Space shuttle as illustration of opportunity cost and cul-de-sac

How to combine the idea of opportunity cost, cul-de-sac, and government overruns in one post?

Yesterday’s Wall Street Journal editorial (behind paywall) says:

When it was first conceived, the shuttle was supposed to be a kind of space truck, going into orbit 50 to 75 times a year and carrying large payloads at a cost of $54 million a launch in 2011 dollars. It didn’t work out that way. The shuttle went aloft an average of five times a year. The cost-per-launch averaged some $1.5 billion. Its heaviest payloads barely exceeded what an unmanned Delta IV rocket can carry.

Let’s do some math, shall we?

Under-delivery of launches per year by a factor of 10 or 15 with cost per launch about 28 times higher than advertised.

An average of five shuttle launches a year at average cost of $1.5 billion is a total cost of about $7.5B per year. The advertised price was supposed to be for 50 launches a year for total of $2.7B up to 75 a year for $4.0B.  Looking at it another way – only five launches per year at the advertised rate would have freed up about $7.23B of that $7.5B. (Okay – not exactly a fair calculation given the need to spread annual costs over a smaller base – even allowing for that, planning for 5 instead of 50 or 75 would still have freed up a huge portion of funding.)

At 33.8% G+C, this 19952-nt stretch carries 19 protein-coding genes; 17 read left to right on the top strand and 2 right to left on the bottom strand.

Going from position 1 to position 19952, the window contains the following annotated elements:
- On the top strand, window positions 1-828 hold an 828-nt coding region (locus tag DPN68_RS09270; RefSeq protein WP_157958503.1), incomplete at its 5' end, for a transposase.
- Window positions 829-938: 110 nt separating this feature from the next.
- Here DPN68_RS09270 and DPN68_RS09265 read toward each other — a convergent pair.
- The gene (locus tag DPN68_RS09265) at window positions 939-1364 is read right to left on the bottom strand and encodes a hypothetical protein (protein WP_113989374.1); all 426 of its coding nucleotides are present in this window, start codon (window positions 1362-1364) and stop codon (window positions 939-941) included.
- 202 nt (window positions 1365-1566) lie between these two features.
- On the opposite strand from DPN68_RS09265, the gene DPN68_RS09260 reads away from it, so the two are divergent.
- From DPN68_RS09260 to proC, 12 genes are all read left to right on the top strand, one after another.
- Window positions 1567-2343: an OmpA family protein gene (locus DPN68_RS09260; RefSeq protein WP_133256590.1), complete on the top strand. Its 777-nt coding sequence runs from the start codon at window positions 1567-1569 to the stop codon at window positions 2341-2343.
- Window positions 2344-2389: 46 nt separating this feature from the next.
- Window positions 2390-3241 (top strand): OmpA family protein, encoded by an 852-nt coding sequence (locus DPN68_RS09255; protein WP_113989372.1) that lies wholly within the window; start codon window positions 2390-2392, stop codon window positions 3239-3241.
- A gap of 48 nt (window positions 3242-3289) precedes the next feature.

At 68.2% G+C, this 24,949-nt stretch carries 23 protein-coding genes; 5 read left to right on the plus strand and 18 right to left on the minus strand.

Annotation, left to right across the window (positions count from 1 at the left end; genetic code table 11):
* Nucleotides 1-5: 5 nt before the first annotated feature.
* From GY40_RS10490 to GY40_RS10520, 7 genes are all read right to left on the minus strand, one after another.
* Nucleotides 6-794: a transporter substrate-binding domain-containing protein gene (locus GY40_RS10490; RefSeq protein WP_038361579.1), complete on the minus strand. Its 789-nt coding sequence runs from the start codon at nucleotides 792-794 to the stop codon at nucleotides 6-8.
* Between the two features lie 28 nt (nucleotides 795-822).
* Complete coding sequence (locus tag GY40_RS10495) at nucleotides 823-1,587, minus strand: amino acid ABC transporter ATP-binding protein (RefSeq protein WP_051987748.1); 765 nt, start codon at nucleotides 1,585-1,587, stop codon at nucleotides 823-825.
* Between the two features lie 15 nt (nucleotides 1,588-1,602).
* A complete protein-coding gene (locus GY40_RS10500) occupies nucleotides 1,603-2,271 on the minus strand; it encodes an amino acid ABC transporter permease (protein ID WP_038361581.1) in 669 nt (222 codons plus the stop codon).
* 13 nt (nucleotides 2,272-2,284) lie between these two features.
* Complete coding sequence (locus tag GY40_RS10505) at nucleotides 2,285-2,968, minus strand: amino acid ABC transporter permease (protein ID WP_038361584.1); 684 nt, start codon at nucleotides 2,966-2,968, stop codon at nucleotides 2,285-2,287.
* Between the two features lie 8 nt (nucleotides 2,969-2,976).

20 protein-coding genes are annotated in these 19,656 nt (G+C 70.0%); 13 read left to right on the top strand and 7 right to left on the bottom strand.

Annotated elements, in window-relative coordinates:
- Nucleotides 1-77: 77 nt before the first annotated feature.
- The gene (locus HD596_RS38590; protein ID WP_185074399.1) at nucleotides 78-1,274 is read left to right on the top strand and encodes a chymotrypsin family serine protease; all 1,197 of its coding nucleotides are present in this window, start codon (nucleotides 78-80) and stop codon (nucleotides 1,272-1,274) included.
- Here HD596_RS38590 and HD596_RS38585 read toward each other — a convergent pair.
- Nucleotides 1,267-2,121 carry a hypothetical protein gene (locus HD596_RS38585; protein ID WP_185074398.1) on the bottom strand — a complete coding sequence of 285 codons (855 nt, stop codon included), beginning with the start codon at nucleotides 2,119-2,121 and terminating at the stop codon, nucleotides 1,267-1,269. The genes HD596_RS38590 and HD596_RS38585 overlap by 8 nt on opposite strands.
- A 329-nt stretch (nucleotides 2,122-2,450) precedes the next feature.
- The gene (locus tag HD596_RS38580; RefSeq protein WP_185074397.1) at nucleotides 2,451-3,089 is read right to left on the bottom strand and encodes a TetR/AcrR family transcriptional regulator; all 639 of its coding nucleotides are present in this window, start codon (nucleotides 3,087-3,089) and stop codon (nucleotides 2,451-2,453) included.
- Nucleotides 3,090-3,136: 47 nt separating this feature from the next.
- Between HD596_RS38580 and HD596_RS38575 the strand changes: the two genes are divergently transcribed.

Here is the really serious question. What was the opportunity cost? What could have been done with an extra 45 shots per year or freeing up 90% of the cost?

The Wall Street Journal’s comment says the program

…exacted a huge opportunity cost on an agency that could have done more with its money than put humans in orbit again and again.

I discussed the idea of cul-de-sacs in an earlier post about Seth Godin’s book The Dip. The higher costs and lower number of launches described above illustrates the cul-de-sac concept.

Where to now for space exploration? The Journal editorial says:

It will now fall to innovators and entrepreneurs like Burt Rutan, Richard Branson and Elon Musk to find new ways to put people into space.

Actually, the future of manned spaceflight in the United States is incredibly bright.  Not enough time to go into that now. Google any of those names above. Or check out An Army of Davids. But again, the question to ponder is how far along could we have been?

I’m not complaining about what the shuttle did accomplish. Hip-hip-horrah for NASA!

Instead I’m pondering how much more could have been done.

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